Stiff competition for final Redskins' roster spots
RICHMOND – One of the more intriguing position battles set to unfold over the coming weeks will be at kick returner.
Last season, the job belonged to Brandon Banks and then Niles Paul.
And while Paul performed well, averaging 24.9 per return in the last five regular season games, there’s no guarantee that he’ll be new special teams coordinator Keith Burns’ pick to be the Redskins’ No. 1.
“I would love to do kick returns again,” Paul said Thursday. “Last year, the last few games, [former special teams coach Danny Smith] saw something in me. Now I’ve got to show a whole different coach, so that he can trust me to be a dominant returner in this league."
During Wednesday’s practice, Paul was one of a number of candidates Burns appears to be considering for the job. Among the other notables were cornerbacks Josh Wilson and Richard Crawford, wide receivers Josh Morgan, Aldrick Robinson, Syke Dawson, Nick Williams as well as running backs Evan Royster and Roy Helu. Rookie running back Chris Thompson is also being considered, as is wide receiver Chip Reeves.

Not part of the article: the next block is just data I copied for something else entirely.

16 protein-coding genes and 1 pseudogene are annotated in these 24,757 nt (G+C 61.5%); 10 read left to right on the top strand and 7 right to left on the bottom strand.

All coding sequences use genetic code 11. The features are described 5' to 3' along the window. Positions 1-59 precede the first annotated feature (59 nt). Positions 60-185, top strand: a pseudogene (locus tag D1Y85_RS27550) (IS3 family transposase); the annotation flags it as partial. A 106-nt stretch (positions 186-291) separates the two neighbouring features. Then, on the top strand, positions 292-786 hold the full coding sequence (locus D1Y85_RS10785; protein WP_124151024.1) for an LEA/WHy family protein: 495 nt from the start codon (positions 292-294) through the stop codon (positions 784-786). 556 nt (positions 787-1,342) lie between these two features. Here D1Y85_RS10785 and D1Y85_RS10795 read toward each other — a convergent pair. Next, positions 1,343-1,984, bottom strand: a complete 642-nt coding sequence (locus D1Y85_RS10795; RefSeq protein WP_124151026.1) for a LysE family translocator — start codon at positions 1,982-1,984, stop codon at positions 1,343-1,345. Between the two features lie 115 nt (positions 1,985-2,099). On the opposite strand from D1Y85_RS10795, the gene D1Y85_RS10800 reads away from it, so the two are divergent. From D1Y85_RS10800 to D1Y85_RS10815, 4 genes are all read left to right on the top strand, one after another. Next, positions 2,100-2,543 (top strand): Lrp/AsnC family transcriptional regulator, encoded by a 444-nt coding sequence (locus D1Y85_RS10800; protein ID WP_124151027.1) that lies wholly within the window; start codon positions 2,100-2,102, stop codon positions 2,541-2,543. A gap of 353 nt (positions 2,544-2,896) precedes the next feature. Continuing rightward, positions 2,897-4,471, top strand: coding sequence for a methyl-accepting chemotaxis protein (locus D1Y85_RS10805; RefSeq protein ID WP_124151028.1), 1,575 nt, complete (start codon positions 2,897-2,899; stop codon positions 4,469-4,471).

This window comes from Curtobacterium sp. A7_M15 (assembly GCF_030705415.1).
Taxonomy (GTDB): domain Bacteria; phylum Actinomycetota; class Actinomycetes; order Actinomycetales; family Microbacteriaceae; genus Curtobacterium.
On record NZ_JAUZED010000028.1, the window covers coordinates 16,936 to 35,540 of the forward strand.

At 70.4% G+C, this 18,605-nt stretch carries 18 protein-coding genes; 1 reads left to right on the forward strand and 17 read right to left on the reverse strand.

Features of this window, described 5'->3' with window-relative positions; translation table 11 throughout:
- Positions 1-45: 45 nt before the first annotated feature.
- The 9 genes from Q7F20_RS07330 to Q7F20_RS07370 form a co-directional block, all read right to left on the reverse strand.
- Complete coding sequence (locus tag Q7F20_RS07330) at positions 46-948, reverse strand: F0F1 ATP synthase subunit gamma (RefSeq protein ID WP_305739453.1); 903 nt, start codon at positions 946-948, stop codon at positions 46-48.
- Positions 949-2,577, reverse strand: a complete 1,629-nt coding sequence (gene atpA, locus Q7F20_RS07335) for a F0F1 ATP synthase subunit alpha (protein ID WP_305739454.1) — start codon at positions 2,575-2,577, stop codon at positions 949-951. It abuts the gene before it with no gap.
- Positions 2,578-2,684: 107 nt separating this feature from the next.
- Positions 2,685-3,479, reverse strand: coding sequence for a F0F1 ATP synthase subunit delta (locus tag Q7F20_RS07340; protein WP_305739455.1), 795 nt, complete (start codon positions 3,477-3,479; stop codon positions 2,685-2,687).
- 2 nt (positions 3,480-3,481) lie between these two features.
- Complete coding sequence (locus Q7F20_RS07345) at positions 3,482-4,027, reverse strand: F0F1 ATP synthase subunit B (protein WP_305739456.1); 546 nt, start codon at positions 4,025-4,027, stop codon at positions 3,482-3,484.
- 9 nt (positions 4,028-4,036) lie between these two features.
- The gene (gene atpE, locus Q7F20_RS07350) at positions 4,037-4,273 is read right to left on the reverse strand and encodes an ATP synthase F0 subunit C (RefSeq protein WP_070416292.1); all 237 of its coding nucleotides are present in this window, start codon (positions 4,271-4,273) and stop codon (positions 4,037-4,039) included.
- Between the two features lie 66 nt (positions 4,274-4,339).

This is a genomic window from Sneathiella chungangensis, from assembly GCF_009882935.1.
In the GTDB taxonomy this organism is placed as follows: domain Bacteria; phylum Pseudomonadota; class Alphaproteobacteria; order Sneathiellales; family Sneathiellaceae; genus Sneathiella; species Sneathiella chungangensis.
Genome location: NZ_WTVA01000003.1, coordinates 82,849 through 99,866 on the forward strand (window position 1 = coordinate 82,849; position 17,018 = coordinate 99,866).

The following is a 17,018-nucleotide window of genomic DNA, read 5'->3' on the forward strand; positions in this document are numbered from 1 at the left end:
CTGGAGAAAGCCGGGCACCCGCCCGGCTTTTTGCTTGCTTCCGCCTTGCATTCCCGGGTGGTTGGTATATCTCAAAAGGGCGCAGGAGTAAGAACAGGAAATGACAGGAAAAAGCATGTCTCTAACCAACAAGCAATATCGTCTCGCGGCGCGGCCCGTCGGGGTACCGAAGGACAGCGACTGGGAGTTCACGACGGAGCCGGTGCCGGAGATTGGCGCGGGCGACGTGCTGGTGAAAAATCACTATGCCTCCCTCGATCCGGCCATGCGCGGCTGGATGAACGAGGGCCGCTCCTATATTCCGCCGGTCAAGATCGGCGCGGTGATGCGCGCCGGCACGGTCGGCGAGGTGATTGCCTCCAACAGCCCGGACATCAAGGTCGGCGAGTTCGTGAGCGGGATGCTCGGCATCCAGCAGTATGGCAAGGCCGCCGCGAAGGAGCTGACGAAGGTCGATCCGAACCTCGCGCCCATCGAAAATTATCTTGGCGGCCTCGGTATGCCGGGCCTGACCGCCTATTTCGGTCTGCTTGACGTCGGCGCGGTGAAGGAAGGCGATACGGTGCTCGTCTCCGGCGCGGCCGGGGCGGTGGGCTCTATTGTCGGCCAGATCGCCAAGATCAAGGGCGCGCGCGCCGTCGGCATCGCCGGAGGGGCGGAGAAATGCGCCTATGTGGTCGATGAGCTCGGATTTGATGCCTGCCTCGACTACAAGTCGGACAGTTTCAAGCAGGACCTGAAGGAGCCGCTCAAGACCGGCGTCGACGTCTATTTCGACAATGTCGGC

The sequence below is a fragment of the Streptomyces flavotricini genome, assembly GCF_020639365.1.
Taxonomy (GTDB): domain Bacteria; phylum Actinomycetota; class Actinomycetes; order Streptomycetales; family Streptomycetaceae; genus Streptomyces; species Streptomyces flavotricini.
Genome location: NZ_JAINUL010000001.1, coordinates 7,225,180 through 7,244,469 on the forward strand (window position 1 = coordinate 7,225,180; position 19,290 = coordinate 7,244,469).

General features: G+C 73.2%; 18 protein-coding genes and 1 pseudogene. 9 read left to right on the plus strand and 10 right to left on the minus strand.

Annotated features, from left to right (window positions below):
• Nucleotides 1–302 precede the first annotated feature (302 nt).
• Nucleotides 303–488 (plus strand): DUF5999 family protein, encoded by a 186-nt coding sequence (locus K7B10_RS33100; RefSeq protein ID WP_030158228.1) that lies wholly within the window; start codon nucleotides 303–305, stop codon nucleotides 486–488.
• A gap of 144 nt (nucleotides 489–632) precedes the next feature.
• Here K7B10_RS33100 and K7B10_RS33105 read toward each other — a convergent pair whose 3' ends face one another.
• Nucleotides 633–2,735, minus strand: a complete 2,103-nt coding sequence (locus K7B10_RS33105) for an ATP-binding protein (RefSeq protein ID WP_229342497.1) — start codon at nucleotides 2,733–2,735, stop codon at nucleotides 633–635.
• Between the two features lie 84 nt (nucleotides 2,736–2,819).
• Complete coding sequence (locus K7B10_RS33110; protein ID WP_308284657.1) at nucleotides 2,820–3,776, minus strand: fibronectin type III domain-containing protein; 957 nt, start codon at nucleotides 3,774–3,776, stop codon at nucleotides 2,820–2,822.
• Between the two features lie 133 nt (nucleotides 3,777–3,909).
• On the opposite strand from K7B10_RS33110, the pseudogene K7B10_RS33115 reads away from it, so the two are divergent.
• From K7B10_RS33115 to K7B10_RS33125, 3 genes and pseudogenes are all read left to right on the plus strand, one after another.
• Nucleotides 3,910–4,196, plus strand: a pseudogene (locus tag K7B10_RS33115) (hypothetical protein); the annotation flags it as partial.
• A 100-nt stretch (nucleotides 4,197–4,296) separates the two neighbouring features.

Wilson led the league in kickoff return yards in 2008 as a member of the Seahawks with 1,753, but did not return any last season. Crawford appears to be the leading candidate for the punt returner job. Robinson, meantime, is also an intriguing candidate because of his blazing speed. But, like many of the others, he lacks NFL experience as a returner.
The competition appears to be muddled at the moment, but this much seems clear: the Redskins are not leaning toward carrying a return specialist as they did with Banks in 2012. Whoever claims the kick return job most likely will have to be one of the players on the 46-man game day roster.
It’s tough for undrafted college free agents like Dawson, Williams and Reeves to stand out in practice because they’re not going “live”. Their opportunity will arrive when the preseason slate opens at Tennessee next Thursday.
“There’s a lot of talent back there, a lot of guys all competing, pushing each other, trying to get better,” said Williams, who averaged 25.9 yards per return at UConn, including a nation leading 35.3 as a sophomore. “That’s the tough thing about special teams: it’s hard to show what you can do unless you’re getting live looks. Then in games, it’s about your opportunity. If you are in there and you get the right kick at the right time and hope that everybody has blocked it up right, and then take advantage of it. But you can’t simulate the games.”